By Jason Keidel
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By the time Phil Hughes finally pitched for the Yankees in 2007, the brass had built him into Sidd Finch, a fireballing wunderkind who would hurl the Bombers into a new dynasty.
It was a frosty night in mountains of Western Pennsylvania, a few fly balls from the Ohio border, where springtime is often tardy, when I ran shivering to my truck, blasted the heat, and twisted the dial to 880 AM. There were odd pockets far west of the Hudson where you could hear John Sterling and Suzyn Waldman shill for all things pinstriped.
And while their semantic theatrics can make them intolerable, the game on May 1, 2007 was worthy of the hyperbole.
Phil Hughes was tossing a no-hitter in his second major-league start, against the Texas Rangers – a team with much fortified lumber – in their park. It was a nice story after three innings, compelling after four, gripping after five, and electric after six. Then Hughes came up lame in the seventh after a pitch, ironically, to Mark Teixeira.
Hughes was pulled from the game, and has been equally bewildering since.
The Mets got Johan Santana for a bag of Doritos. And you wonder if Hughes is now nacho cheese or cool ranch. The Twins wanted Hughes in any deal for Santana, and the Yankees balked. And while it’s unfair to assume Santana would have been stellar for the Yankees, he had Cy Young on speed dial and a battalion of GMs trying to pry the ace from Minnesota.
Compared to the hype swirling around Hughes since the Yanks drafted him in 2004, he has been a bust. Even the most ardent Yankees apologist admits that eight years into his career, you expected better than this. Anyone can find a starter to go 4-5 with a 5.64 ERA – Hughes’s underwhelming numbers this year.
Not sure about you, but it’s quite troubling to see 15 pitchers listed on Yankees.com and find Hughes at No. 14 in ERA. Four Yankees have started ten games, and Hughes has the highest ERA, pitched the fewest innings (52.2), the second-worst WHIP (1.44) and second-fewest strikeouts (49). Opponents are hitting an appalling .286 against Hughes, and he has surrendered 12 home runs, second only to Hiroki Kuroda (13).
“Look at 2010!” you shriek.
All right, let’s look at the lone All-Star season from Hughes. He started 5-0 with a 1.38 ERA over 39 innings, and then went 5-2 with a 5.56 ERA over the next 55 innings. He then went 8-6 the rest of the season, finishing with a 4.19 ERA. And after going 18-8 Yankees fans thought we had the next Ron Guidry on our hands.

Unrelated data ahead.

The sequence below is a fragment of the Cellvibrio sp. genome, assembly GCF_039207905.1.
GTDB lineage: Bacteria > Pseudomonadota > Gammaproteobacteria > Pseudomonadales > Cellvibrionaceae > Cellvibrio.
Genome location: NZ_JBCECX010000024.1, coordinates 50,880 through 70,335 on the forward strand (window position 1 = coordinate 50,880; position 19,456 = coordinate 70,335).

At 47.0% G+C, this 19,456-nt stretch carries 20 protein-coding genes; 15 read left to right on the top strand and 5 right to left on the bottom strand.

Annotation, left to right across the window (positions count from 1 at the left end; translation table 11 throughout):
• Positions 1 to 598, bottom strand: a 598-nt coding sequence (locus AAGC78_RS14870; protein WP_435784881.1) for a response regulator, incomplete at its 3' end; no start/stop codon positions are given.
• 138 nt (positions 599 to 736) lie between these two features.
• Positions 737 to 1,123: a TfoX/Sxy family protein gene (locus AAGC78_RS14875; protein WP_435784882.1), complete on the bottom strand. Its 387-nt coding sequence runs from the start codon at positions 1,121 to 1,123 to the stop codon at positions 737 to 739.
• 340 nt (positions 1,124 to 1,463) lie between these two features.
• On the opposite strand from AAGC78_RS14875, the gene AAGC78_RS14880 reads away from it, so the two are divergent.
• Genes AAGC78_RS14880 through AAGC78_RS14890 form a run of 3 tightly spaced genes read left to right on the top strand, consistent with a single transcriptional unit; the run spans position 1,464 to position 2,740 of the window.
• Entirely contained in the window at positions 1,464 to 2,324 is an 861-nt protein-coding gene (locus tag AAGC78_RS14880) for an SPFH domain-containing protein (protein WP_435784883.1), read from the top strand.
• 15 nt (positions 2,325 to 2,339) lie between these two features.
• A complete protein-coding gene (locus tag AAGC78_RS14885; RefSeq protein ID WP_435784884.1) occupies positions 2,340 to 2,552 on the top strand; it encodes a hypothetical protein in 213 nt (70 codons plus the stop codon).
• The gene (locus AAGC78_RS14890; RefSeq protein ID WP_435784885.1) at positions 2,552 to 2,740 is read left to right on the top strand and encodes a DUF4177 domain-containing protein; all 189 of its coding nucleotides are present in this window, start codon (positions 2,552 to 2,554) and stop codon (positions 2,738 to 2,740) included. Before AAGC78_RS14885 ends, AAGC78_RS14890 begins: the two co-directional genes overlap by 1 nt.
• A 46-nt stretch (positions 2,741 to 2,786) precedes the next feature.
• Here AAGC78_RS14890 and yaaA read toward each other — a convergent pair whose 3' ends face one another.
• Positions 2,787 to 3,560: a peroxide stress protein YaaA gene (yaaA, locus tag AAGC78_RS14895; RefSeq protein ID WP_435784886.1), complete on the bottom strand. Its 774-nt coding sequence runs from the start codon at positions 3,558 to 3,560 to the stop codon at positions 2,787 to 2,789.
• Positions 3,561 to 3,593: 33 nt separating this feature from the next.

How’s that going?
Unless the Yankees do the one thing that can salvage the healthy half of the tainted tandem that was supposed to take the Bronx by storm for the next decade, Hughes will be penned into the growing appendix of Brian Cashman’s pitching blunders. (We see where Joba Chamberlain is now: a crippled lab rat after Cashman and Joe Girardi prodded, coddled, and pitch-counted him to death.)
Put Hughes back in the bullpen. There’s a compelling column from May 4, on YES.com, supporting the move. Since the injury to Mariano Rivera and the addition of Andy Pettitte, the Yanks have more heft in the rotation and need relief with relief. According to the article, Hughes finished the first half of 2010 with an 11-2 record and 3.65 ERA in 16 starts. Since then, Hughes was just 12-15 with a 5.72 ERA in 32 starts.
But the year before (2009), when Hughes was bumped to the bullpen, his stats were stellar – 51.1 IP, 65 SO, 1.40 ERA. Indeed, he was the unheralded hero that year as Rivera’s setup man, invaluable during the team’s run to the World Series championship.
At some point, potential stops paying the rent. And while Hughes isn’t expensive by Bronx standards ($3.25 million), he’s nearly useless in the rotation. With Rafael Soriano as the new closer and Dave Robertson’s recent injury woes, the Yankees are forced to play a shell game with the endgame. Enter Hughes, who looks, feels, and fits like a glove in seventh or eighth inning.
What do the Yankees have to lose with Hughes in the bullpen? The young man is already lost. The AL East is a beast this year (with five teams over .500), and thus the Yankees can’t afford to fiddle with Phil Hughes much longer. Give him one more chance to find a home, in the one place where he prospered.
We don’t like to admit that we’re wrong, particularly when pitching is involved. But winning should trump pride, even Yankee Pride.
Should Hughes be sent packing to the ‘pen? Be heard in the comments below…